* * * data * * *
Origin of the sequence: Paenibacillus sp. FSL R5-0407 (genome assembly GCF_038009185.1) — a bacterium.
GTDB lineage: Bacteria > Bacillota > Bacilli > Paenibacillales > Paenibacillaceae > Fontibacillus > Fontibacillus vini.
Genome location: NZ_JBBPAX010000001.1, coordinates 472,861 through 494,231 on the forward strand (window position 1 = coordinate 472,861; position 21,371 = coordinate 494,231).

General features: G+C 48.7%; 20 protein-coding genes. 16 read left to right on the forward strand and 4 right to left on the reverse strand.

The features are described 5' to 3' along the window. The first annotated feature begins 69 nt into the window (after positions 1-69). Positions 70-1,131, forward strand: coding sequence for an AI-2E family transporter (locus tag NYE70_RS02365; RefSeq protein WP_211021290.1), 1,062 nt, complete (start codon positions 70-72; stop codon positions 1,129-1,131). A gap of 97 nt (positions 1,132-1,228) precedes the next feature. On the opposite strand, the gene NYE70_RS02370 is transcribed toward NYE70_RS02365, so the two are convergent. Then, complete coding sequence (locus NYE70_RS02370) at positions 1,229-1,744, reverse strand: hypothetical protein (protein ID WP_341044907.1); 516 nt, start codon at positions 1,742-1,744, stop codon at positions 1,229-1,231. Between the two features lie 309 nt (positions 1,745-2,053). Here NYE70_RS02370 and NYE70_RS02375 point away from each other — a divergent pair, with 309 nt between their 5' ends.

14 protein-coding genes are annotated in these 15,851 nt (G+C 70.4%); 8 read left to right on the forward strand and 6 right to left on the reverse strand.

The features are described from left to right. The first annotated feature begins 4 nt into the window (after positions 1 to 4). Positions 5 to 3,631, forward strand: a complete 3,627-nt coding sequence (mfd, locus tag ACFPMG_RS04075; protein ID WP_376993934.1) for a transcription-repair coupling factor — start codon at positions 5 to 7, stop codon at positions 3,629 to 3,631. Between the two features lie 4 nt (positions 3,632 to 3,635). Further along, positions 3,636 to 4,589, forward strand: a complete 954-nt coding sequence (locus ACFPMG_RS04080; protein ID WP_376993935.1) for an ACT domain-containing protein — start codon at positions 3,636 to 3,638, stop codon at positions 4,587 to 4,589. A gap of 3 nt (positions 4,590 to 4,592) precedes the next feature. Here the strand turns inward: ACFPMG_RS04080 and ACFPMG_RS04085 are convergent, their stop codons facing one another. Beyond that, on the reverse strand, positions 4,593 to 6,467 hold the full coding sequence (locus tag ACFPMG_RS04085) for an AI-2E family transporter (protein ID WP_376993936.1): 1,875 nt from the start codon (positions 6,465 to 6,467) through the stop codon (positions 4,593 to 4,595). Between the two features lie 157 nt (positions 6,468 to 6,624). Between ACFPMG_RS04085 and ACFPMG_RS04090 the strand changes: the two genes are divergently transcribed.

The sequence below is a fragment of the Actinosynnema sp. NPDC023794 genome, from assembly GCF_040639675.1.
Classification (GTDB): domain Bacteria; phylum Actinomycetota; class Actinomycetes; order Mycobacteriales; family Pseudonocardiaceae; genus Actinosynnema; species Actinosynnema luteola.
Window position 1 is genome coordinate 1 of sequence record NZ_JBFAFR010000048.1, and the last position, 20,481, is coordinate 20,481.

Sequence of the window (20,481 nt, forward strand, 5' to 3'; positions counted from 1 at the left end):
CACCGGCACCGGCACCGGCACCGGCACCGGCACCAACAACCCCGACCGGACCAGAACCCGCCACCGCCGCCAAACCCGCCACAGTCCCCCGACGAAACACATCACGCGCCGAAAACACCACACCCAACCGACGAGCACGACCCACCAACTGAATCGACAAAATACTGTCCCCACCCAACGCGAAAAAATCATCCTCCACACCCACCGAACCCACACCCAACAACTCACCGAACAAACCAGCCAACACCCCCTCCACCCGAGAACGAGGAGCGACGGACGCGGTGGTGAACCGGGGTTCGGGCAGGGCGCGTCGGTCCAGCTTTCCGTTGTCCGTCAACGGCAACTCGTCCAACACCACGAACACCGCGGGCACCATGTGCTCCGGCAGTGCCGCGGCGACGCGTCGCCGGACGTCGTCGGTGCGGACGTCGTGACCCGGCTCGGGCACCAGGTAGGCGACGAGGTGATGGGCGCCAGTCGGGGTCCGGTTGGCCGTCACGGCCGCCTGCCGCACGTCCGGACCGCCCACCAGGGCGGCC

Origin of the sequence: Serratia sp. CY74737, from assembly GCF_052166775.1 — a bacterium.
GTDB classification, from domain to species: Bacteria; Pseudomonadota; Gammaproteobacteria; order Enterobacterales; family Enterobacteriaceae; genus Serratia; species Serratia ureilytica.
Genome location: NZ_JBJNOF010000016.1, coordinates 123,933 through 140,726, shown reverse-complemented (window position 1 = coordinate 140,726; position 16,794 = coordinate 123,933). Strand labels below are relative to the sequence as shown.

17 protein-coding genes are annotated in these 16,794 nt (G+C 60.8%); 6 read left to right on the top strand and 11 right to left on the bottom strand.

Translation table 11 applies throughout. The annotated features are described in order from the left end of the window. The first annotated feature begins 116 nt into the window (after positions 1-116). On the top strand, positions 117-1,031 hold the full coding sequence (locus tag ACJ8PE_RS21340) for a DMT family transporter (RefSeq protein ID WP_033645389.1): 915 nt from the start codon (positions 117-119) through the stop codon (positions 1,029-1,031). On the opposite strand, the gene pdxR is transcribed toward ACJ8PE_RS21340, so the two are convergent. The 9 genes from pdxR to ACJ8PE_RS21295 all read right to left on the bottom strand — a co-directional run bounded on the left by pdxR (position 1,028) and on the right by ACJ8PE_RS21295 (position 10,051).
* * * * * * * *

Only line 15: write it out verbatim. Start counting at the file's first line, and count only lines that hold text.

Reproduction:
Genome location: NZ_JBJNOF010000016.1, coordinates 123,933 through 140,726, shown reverse-complemented (window position 1 = coordinate 140,726; position 16,794 = coordinate 123,933). Strand labels below are relative to the sequence as shown.